This is a book about a boy experiencing first love. It is loosely based on Cinderella (the main character's name is an anagram of 'Cinderella') but sits well with many traditional tales of rescue and arrival through love. The main character is beautifully developed and makes it easy to be drawn into the story and his highs and lows with his first brush with love. From captivation, to humiliation and all points in between before.....
'Vinnie's War' by David McRobbie
So opens the prologue of David McRobbie's story of a 12 year-old boy who's fractured life is about to be changed once again by World War II. Like many English children in war torn Britain Vinnie is sent away from the bombing of the London Blitz. What awaits him? With little more left of his old life than his trusty harmonica he is shuffled onto a train bound for who knows where? But here he meets fierce Kathleen, sweet Joey and gangly Dobbs. Three evacuee children find themselves thrown together in the country town of Netterfold, which seems beautiful and peaceful - until they meet the locals.
Vinnie and his new friends find they have their own war to fight as they face up to terrifying teachers, bad billets, and hostile neighbourhood kids who set out to make their lives as 'vaccies' miserable. And when things start to go missing, they discover that there are mysteries lurking in Netterfold's shadows, just waiting to be solved...
This is a beautifully written story as we have come to expect from David McRobbie. While the setting and broad storyline are not original, the particular tale is engaging and well told. Boys and girls 10-16 will enjoy this book.
'The Life Of A Teenage Body-Snatcher' by Doug MacLeod
It isn't every day that the reader is introduced to the fascinating and at times gross world of the resurrectionists; liberators of corpses for the purpose of medical research. But this isn't just a book designed to shock (Doug MacLeod is too good an author for that!); it is an hilarious tale with great suspense, excellent character development and even some love interest. Thomas as narrator is earnest, but always we are on the edge of farce as more bodies are uncovered.
Boys aged 13-16 will enjoy this book and many girls as well, who like grim topics with lots of humour. The book is on the CBCA shortlist of best books for 2011, and deservedly so!
It is World War II in Eastern Europe and two gypsy brothers - Tomas and his younger brother, Andrej - have escaped Romany that has been overrun by the Germans. They carry Wilma, their baby sister, in a sack and reach an abandoned town where they discover a zoo. In it they find a wolf, monkey, bear, eagle, lioness, seal, chamois and llama with some surprising events as they contemplate what next. And then, an amazing twist, the starving animals tell the boys what has happened. The boys are scared but they grasped that animals, like people should not be imprisoned.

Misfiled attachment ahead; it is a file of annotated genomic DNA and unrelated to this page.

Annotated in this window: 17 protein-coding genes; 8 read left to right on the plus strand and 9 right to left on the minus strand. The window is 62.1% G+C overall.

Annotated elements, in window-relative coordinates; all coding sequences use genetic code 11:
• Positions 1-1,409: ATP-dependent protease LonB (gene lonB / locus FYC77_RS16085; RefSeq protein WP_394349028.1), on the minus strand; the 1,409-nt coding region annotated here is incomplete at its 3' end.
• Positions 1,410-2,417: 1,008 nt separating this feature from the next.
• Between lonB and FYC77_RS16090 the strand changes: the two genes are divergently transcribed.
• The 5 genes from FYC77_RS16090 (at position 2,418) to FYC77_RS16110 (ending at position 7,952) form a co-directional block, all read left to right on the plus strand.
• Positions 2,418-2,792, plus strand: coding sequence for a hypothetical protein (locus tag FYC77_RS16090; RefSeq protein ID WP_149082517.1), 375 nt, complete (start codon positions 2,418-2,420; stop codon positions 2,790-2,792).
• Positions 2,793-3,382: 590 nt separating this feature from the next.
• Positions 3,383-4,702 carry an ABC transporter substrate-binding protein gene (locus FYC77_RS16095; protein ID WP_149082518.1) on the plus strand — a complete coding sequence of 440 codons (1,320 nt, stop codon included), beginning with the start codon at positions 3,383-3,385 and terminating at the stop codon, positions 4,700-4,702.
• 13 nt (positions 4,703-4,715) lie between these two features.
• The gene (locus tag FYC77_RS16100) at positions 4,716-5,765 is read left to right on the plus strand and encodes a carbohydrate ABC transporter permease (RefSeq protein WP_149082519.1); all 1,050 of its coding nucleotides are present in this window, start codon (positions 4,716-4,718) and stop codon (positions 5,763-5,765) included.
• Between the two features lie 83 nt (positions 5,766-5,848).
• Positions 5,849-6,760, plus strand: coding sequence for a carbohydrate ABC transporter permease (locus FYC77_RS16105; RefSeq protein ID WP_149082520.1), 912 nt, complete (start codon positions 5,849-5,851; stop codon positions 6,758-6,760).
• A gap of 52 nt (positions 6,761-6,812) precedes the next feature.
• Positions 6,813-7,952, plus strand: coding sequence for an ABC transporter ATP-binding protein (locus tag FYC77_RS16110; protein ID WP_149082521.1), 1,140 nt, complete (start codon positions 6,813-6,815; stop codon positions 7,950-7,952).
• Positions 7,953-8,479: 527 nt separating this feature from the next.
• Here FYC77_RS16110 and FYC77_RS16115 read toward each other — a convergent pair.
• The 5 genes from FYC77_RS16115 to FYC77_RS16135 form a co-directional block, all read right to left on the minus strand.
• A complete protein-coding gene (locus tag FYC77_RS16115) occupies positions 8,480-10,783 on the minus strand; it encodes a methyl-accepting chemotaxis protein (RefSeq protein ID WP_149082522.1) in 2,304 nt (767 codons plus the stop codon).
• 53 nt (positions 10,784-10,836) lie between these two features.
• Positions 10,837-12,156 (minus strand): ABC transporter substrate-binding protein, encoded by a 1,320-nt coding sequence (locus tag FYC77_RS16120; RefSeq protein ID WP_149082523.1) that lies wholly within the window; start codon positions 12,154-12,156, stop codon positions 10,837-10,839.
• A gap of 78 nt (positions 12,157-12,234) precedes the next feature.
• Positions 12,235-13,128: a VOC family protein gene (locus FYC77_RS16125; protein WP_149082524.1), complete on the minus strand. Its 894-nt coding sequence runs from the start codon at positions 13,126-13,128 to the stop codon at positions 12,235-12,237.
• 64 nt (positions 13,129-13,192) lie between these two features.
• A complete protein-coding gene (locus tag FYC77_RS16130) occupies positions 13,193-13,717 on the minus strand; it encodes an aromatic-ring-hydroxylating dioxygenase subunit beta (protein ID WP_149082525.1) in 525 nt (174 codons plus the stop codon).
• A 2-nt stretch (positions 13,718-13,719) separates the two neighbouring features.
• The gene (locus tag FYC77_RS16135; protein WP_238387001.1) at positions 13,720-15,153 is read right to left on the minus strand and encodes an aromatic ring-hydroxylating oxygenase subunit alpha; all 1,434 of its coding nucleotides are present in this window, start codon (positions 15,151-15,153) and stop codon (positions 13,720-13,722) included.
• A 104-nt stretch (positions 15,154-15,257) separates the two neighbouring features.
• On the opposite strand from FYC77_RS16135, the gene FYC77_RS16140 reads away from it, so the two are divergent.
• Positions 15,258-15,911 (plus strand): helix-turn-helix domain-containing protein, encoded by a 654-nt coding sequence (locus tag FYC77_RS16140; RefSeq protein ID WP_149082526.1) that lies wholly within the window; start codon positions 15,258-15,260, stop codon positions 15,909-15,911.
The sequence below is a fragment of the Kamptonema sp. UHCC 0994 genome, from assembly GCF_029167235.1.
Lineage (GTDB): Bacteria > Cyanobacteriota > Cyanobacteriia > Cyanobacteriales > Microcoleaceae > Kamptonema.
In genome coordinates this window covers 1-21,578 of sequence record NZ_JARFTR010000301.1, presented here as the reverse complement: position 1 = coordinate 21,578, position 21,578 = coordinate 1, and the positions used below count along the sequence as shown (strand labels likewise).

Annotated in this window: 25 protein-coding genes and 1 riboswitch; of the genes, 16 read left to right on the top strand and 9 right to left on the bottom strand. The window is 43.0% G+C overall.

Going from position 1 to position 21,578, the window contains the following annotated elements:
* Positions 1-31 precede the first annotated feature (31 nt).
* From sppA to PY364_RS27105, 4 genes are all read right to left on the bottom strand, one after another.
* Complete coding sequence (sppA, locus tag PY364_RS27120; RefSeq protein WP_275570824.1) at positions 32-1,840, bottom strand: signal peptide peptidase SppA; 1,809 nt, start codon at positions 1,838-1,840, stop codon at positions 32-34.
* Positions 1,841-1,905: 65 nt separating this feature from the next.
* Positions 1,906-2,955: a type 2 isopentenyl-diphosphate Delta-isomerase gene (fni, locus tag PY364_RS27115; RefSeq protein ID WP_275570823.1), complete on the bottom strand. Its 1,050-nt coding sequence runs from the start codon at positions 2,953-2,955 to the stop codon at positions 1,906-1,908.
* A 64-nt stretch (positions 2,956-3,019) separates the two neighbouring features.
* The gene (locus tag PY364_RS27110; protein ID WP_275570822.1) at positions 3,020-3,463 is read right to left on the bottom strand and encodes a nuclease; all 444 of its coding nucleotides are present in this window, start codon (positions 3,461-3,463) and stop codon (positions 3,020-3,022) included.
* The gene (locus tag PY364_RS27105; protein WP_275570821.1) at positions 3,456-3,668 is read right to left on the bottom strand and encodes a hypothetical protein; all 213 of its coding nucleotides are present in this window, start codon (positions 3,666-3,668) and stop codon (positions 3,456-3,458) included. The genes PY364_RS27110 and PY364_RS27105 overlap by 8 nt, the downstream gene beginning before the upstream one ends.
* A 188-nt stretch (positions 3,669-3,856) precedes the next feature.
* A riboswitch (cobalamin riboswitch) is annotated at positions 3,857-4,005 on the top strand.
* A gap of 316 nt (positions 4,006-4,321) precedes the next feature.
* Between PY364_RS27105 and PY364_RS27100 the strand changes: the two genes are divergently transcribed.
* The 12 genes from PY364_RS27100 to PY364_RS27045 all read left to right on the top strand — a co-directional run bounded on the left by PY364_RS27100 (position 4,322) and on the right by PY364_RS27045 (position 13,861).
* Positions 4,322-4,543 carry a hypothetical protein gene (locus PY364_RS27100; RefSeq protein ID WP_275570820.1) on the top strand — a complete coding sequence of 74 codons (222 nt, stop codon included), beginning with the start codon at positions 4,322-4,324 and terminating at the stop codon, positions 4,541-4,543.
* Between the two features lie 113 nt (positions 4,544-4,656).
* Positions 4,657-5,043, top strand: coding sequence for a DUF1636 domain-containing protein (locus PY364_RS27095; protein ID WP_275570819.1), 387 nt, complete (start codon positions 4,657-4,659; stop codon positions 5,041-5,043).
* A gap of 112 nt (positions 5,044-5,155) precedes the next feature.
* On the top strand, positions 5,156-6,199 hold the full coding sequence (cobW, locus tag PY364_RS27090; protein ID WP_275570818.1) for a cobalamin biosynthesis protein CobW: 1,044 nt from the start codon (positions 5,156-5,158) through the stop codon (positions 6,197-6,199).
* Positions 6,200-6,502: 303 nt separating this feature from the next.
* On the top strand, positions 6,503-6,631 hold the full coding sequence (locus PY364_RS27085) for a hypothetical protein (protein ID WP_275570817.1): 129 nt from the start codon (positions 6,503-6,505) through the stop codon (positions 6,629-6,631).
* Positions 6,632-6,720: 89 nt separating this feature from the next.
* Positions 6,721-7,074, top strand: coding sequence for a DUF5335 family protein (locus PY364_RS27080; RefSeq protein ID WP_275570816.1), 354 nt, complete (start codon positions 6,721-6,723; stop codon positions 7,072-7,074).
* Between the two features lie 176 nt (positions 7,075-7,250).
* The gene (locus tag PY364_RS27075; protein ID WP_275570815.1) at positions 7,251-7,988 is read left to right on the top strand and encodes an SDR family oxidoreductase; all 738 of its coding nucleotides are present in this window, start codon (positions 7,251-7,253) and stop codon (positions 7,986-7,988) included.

Sonya Hartnett’s story is a parable that brings into focus the greed and cruelty of people. And yet they learn that with hope and courage we can survive. Hartnett's character Andrej’s offers an insight into the hope, wisdom and resilience that can be found within the human spirit. This is a wonderfully different story that is well told.
The book is on the CBCA shortlist of best books for 2011
'The Piper's Son' by Melina Marchetta
Melina Marchetta, in this her 5th novel, offers us a wonderful story about a group of friends from her best selling, much loved book Saving Francesca. It is now five years later and Thomas Mackee needs to be saved. But Tom seems to want oblivion instead. He seems to hate the world but deep down the secret is he hates himself. He is kicked out by his flatmates, finds himself in hospital and seemingly on a slippery slope to destruction, but his favourite Aunt Georgie offers slim hope. He pleads to stay with her and his life heads in a different direction.
Tom doesn’t only have his own life to worry about. His father is a former alcoholic whose drinking problem forced Tom’s mum and sister to relocate to Brisbane. He starts working at the Union pub with his old friends and ends up living with his grieving father again. He realises that his family and friends need him to help them and that it isn't just his life that needs to be put back together.
The big question is will he be able to work out what's important and where he wants his life to lead before his messed up life ends in disaster?
The book is on the CBCA shortlist of best books for 2011. It is suitable for readers 14+.
Other related posts
2011 Children's Book Council of Australia Book of the Year Shortlist (HERE)